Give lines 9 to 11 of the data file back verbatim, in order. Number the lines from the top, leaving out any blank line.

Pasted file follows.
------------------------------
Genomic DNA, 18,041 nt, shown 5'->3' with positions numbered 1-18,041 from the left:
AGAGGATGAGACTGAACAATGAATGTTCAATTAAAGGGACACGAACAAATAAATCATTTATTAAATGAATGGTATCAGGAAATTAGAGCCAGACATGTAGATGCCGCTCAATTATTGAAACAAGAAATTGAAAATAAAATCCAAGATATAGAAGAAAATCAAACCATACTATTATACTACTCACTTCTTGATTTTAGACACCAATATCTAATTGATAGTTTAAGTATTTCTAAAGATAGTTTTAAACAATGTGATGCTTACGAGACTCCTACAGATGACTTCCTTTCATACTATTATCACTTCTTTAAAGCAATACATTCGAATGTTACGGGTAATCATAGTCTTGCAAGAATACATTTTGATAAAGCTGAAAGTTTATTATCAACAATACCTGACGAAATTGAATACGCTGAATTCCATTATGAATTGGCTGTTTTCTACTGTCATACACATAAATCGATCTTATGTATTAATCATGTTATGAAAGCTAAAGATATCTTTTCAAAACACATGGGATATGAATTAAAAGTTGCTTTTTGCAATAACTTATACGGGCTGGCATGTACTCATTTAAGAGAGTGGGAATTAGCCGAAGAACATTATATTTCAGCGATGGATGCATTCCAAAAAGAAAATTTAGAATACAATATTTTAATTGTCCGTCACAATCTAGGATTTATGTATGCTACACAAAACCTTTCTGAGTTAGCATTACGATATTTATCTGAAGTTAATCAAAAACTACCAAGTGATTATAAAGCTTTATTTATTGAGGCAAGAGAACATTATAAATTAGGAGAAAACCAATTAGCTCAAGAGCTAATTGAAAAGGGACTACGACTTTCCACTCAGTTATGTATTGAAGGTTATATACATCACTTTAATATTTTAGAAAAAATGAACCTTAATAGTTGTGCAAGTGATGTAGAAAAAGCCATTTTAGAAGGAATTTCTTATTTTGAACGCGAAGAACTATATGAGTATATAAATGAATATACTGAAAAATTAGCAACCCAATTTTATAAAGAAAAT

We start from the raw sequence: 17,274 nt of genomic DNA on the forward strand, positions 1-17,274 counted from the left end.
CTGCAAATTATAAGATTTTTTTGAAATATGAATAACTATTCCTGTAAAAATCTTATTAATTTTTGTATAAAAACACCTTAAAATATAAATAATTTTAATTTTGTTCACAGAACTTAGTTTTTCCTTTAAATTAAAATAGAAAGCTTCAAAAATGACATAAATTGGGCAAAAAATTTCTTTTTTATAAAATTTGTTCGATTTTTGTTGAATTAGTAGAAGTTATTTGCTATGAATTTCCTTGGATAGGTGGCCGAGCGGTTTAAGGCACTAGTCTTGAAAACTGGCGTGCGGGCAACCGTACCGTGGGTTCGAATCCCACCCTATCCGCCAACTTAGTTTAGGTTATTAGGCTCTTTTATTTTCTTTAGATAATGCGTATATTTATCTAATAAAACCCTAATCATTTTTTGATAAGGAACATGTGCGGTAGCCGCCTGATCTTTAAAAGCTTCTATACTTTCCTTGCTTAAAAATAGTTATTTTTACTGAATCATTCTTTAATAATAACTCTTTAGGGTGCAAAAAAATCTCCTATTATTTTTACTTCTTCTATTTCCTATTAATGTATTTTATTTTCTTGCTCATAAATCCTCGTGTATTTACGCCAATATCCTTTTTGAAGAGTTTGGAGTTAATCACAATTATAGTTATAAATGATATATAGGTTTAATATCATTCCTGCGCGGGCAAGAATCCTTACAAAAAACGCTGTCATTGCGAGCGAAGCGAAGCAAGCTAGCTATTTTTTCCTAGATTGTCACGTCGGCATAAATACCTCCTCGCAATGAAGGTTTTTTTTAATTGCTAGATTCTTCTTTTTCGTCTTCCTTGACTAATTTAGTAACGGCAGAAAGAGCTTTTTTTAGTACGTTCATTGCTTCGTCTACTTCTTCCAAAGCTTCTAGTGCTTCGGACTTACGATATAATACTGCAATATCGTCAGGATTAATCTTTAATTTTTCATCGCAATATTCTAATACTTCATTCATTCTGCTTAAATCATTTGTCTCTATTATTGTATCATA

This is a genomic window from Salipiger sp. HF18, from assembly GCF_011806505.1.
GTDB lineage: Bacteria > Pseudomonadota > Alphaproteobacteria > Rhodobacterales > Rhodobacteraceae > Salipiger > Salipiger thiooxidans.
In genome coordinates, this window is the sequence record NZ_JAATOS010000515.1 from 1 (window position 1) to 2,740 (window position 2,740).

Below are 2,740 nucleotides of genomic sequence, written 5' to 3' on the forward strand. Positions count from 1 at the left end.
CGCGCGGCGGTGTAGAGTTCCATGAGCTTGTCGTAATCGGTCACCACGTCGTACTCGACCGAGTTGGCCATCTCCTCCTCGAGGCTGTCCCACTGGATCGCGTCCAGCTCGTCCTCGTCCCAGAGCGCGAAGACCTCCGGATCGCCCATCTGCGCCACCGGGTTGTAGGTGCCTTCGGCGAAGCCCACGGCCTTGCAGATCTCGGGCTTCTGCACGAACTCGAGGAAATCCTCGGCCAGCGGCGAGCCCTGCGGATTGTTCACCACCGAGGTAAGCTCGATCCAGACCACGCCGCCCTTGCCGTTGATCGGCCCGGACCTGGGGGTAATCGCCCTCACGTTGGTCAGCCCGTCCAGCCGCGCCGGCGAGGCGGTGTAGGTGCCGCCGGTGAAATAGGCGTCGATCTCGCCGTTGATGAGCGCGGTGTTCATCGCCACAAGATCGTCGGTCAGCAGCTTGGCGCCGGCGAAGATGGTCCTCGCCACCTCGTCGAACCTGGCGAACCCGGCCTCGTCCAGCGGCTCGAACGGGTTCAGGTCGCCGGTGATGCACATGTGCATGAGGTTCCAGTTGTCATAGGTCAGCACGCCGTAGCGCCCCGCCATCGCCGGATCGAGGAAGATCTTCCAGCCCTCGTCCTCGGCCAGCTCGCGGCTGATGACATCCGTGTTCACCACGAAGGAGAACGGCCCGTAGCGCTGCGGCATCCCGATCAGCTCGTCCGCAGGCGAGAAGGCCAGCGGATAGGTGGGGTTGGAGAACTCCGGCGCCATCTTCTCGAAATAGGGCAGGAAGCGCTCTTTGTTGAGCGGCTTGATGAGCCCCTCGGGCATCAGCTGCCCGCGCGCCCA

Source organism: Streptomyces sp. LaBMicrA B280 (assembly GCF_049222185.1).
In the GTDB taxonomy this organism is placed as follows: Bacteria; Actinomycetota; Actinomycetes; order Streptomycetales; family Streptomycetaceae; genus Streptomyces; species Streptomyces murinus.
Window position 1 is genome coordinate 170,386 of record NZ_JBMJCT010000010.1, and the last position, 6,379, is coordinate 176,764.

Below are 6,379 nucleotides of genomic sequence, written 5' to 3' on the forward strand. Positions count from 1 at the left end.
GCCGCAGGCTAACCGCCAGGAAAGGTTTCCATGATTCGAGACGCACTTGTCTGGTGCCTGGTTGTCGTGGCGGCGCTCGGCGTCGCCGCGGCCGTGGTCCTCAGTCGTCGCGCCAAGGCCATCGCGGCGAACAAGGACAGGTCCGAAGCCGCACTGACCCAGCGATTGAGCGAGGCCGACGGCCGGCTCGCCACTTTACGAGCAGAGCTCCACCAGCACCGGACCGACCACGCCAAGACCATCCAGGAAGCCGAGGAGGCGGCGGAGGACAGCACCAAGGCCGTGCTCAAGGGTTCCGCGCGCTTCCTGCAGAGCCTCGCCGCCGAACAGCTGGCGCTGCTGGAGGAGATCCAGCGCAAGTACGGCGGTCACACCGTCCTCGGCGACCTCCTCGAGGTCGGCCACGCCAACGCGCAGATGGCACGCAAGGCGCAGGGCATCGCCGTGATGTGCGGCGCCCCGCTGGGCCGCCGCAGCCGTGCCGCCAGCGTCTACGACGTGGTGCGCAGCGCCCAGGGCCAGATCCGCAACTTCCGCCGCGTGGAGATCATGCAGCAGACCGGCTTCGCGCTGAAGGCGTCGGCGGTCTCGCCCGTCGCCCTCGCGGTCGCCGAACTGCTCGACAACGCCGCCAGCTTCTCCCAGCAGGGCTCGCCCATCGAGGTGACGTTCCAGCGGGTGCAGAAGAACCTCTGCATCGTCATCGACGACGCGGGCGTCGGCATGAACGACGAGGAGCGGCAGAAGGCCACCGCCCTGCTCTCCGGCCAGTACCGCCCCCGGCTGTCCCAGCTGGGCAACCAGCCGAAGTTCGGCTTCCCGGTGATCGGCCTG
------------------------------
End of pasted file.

CGCGCGGCGGTGTAGAGTTCCATGAGCTTGTCGTAATCGGTCACCACGTCGTACTCGACCGAGTTGGCCATCTCCTCCTCGAGGCTGTCCCACTGGATCGCGTCCAGCTCGTCCTCGTCCCAGAGCGCGAAGACCTCCGGATCGCCCATCTGCGCCACCGGGTTGTAGGTGCCTTCGGCGAAGCCCACGGCCTTGCAGATCTCGGGCTTCTGCACGAACTCGAGGAAATCCTCGGCCAGCGGCGAGCCCTGCGGATTGTTCACCACCGAGGTAAGCTCGATCCAGACCACGCCGCCCTTGCCGTTGATCGGCCCGGACCTGGGGGTAATCGCCCTCACGTTGGTCAGCCCGTCCAGCCGCGCCGGCGAGGCGGTGTAGGTGCCGCCGGTGAAATAGGCGTCGATCTCGCCGTTGATGAGCGCGGTGTTCATCGCCACAAGATCGTCGGTCAGCAGCTTGGCGCCGGCGAAGATGGTCCTCGCCACCTCGTCGAACCTGGCGAACCCGGCCTCGTCCAGCGGCTCGAACGGGTTCAGGTCGCCGGTGATGCACATGTGCATGAGGTTCCAGTTGTCATAGGTCAGCACGCCGTAGCGCCCCGCCATCGCCGGATCGAGGAAGATCTTCCAGCCCTCGTCCTCGGCCAGCTCGCGGCTGATGACATCCGTGTTCACCACGAAGGAGAACGGCCCGTAGCGCTGCGGCATCCCGATCAGCTCGTCCGCAGGCGAGAAGGCCAGCGGATAGGTGGGGTTGGAGAACTCCGGCGCCATCTTCTCGAAATAGGGCAGGAAGCGCTCTTTGTTGAGCGGCTTGATGAGCCCCTCGGGCATCAGCTGCCCGCGCGCCCA

Source organism: Streptomyces sp. LaBMicrA B280 (assembly GCF_049222185.1).
In the GTDB taxonomy this organism is placed as follows: Bacteria; Actinomycetota; Actinomycetes; order Streptomycetales; family Streptomycetaceae; genus Streptomyces; species Streptomyces murinus.